That’s not okay.
It goes without saying that being a military spouse– and the military lifestyle itself– can be exciting and adventurous. It can also be isolating and lonely. Moving every few years, making a new life in a new place, feeling little or no control over where you live, dealing with deployments (often as the only adult in the house)… they all add up. Many military spouses also find it difficult or nearly impossible to find jobs relating to their career aspirations, adding to a sense of loss of self and limiting the number of people that they are in contact with daily. When paired with depression, a mental illness, a sick child, a rural base, or any other confining obstacles, being able to find friendship and camaraderie can feel nearly impossible.
I think we can all agree: pregnancy and childbirth are huge, life-changing events. When coupled with the stress and rigors of military life, obstacles and problems can be exacerbated. There have been studies done showing that a spouse’s deployment is a risk factor for postpartum depression, too, by the way.
Consider that TriCare doesn’t yet cover breastfeeding supplies. Consider that the DoD’s Military Support page (which highlights efforts to support military families) contains no mentions of programs or initiatives dealing with pregnancy, new mothers, or babies… at least, nothing that I could find at the time of my visit and search. Consider that when I searched the internet (using at least fifteen different searches with different search terms) for support for military spouse new moms or postpartum depression, exactly 0 programs covered by the military or the government came to the top of the list.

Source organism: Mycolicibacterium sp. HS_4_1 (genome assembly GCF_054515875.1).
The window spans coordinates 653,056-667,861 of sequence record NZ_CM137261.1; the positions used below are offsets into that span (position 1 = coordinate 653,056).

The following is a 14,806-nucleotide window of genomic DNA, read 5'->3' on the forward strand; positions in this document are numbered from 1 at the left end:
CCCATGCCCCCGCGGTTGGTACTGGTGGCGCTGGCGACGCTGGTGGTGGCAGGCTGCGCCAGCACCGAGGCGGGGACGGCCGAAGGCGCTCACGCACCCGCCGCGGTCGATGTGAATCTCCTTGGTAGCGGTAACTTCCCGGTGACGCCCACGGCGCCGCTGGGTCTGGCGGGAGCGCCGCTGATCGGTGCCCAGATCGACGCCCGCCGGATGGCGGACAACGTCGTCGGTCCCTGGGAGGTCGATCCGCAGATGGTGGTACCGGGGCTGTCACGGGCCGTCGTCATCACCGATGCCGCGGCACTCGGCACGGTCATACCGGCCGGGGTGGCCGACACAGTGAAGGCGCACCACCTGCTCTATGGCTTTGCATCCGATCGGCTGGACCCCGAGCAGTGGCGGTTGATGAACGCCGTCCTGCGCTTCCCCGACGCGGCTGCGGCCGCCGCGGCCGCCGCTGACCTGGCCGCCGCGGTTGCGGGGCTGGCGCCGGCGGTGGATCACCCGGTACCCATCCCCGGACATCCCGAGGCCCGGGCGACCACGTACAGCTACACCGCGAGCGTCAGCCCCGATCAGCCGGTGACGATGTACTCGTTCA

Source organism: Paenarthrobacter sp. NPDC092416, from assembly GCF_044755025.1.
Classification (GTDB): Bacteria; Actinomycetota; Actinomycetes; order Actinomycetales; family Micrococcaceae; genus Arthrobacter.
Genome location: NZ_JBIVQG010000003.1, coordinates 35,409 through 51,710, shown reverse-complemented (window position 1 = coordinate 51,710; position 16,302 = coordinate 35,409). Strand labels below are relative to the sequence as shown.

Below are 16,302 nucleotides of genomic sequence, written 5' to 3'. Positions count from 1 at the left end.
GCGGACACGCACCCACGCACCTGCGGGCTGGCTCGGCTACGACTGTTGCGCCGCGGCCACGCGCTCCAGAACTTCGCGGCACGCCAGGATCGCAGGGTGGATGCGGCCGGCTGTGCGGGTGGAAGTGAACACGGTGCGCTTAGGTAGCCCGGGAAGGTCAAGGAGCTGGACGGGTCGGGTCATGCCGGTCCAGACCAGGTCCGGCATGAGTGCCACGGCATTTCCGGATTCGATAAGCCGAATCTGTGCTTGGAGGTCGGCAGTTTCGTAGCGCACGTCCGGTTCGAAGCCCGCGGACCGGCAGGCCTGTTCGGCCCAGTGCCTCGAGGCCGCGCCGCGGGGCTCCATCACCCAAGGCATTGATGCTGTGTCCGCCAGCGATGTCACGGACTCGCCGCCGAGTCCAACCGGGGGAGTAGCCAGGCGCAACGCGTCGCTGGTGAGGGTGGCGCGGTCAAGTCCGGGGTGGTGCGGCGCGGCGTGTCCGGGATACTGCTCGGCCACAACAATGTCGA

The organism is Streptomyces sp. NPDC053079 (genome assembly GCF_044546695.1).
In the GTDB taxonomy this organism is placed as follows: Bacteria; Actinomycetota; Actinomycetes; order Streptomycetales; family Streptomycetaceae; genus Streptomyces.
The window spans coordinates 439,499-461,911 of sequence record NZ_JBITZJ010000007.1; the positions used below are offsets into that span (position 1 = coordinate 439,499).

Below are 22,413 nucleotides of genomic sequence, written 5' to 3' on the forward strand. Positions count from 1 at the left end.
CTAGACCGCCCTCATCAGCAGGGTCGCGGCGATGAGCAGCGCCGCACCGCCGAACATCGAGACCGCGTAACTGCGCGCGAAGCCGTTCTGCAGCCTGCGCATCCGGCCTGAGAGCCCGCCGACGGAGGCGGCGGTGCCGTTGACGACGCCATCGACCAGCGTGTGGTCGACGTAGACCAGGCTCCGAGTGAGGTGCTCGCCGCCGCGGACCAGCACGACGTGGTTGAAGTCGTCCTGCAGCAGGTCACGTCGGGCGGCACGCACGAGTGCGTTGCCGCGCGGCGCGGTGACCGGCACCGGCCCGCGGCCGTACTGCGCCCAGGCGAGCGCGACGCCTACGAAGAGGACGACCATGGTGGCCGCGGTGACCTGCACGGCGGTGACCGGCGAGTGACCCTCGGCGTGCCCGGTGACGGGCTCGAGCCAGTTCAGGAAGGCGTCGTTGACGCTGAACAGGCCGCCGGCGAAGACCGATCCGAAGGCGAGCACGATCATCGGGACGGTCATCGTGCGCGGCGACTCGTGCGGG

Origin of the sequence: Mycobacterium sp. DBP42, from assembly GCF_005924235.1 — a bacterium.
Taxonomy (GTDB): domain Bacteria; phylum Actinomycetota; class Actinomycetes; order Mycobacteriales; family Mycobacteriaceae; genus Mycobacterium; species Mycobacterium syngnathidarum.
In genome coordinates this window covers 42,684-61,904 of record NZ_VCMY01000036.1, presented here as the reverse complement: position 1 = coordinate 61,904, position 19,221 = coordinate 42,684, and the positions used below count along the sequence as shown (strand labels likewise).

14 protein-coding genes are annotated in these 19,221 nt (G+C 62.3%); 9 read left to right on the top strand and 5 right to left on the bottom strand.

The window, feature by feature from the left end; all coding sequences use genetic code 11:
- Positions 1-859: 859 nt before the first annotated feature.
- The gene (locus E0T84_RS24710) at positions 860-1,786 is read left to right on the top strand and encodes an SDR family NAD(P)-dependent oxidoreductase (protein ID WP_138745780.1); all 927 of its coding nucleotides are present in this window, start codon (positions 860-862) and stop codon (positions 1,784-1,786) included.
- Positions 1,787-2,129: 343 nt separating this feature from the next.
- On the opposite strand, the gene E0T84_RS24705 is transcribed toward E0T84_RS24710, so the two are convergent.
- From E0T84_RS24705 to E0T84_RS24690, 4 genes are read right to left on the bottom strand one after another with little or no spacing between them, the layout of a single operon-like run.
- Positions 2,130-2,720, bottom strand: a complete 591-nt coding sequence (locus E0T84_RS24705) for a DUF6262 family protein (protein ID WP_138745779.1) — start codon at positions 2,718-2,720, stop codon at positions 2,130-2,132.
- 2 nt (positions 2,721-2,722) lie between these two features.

Of course, that doesn’t mean that they don’t exist– it means that they are difficult to find for someone intentionally looking for them. The programs that do show up include lists from blogs, nonprofits, and organizations and are often on poorly designed, tough-to-navigate websites or aren’t linked. For example, I found mention of a program that offers visiting nurses for pregnant moms and newborns, but no link was provided… and neither was the program’s name. It was a virtual dead-end. Considering the sheer amount of new mothers (especially young mothers) and babies connected to the military, you’d think that this would be a primary (or at least a major) area for improvement, expansion, and growth. A healthy mom means an healthier baby and family– and that is never a bad thing. If we want healthy military families, we need to take the support and well-being of new mothers seriously.
[Tweet “If we want healthy milfams, we need to take the support & well-being of new mothers seriously.”]
I want to be wrong.
I want someone in the comments to point me to robust programs, support systems, and help for military families and spouses in crisis that I’ve overlooked. (Seriously!) But sadly I don’t think that will be the case. And until programs dealing with depression, stress, and mental health are easily accessible, available, and usable our military community is not as strong as it could–or should– be.